City settles land dispute
Mayor: 'Good compromise' with tree buffer Toninelli: City 'terrible neighbor,' says density 'unheard of' but legals costs are too great
Mike Toninelli is not happy with his settlement with Moab City.
The Spanish Valley resident has been fighting a multi-family housing project next to his rural residence for years. He appealed the city’s decision to allow it, alleging that certain land use approvals by the city pertaining to the apartment development application were “unlawful, arbitrary and capricious.” The city denied his claims, and the parties settled out of court last Thursday, Aug. 3.
Through the settlement, Red Rock Partners and Hogan Elite Residential, the developers of the Mill Creek apartments, made some landscaping concessions. They agreed to plant bigger trees and more trees to act as a buffer between Toninelli’s house and the three-story apartments they plan to build.
“Mike [Bynum] and the Red Rock Partners came to an agreement,” said Mayor Emily Niehaus. “That agreement led to the decision to plant trees as a buffer. I like when people come together to make decisions to benefit each other. It’s what we hope for in any relationship—finding the place where there’s good compromise, and I think that’s where we found ourselves with this situation.”
City Attorney Christopher McAnany said this was a case of the city acting as mediator between the objections of a neighboring property owner and the developer. “We hope to do more of that to try to address concerns of people who might be affected by development in the future. We’re happy with the result. I think it is good for the neighborhood and will also help to mitigate the effects of this housing development.”
At 29-plus units per acre, Toninelli said, “the density is unheard of.”
“People buy in rural areas for a rural lifestyle. I didn’t buy next to commercial property … the city snuck commercial property in,” Toninelli said. He said the city placed a legal notice in The Times-Independent when they planned to annex and rezone the parcel next door to his house, but that residents were inadequately notified—the legal notice said the council would be voting on a resolution, but it did not say where or what the resolution regarded. Toninelli said he never received a letter about the proposed zone change. “It may be legal but it isn’t ethical,” Toninelli said.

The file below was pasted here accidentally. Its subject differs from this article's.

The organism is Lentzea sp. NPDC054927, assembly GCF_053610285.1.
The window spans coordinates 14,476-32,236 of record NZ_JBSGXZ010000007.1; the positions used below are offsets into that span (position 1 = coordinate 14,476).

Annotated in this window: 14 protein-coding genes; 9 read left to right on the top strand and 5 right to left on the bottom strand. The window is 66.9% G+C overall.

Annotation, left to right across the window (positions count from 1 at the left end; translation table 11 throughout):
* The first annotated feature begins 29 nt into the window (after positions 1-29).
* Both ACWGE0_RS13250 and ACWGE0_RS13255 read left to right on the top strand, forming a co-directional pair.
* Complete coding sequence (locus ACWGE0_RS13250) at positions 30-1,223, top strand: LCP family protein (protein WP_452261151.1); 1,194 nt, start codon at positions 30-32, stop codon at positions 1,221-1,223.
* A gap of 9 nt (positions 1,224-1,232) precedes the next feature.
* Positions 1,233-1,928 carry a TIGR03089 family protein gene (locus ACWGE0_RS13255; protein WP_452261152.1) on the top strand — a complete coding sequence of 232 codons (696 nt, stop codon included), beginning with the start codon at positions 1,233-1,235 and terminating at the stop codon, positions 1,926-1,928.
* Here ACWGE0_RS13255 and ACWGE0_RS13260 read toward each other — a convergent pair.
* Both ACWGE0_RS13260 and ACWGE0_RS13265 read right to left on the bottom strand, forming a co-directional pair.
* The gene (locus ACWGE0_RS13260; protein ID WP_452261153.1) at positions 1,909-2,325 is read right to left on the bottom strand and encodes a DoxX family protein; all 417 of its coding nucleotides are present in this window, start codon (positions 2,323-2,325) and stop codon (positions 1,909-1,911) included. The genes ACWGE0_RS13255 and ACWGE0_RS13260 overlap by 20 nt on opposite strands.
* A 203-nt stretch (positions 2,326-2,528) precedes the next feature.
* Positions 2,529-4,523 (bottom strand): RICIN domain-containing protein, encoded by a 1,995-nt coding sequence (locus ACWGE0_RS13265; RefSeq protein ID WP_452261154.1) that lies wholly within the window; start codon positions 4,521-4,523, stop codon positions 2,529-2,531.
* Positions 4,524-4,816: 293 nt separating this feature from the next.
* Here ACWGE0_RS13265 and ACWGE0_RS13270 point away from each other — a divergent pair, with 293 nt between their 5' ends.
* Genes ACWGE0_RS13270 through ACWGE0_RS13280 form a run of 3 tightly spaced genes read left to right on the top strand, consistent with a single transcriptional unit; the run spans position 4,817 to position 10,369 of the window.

Toninelli, a longtime Moab business owner, also laments the irregularities that he said marked the process by which the conditional use permit was procured, including conflicts in the land use. He said that the city could have put more conditions, within reason, on the developers to make sure the project was compatible with neighboring residences. “The city has been a terrible neighbor to me. How do you do this to a neighbor? The city had the responsibility and the authority to make it work and they didn’t,” Toninelli said.
Toninelli said that he believes his case is valid, but that he was not sure he could afford the legal fees. “Who has got deeper pockets, the developer, the city or me? I could go to court. I want my day in court … [but] the next step was hiring a lawyer and that could have been thousands [of dollars],” Toninelli said. “They messed with where I wanted to spend the rest of my life … I think I had legs to stand on with this, but sooner or later you cut your losses and try to move on with your life … this never should have happened.”
“My next door neighbor has already sold,” Toninelli said. “We were told by realtors that our value will go down even though that [commercial] property’s value went up with the zone change. [My neighbor] wanted to sell before the project started … there’s more neighbors who say they’ll leave and I’m one of them. It’s sad. Good people are leaving.”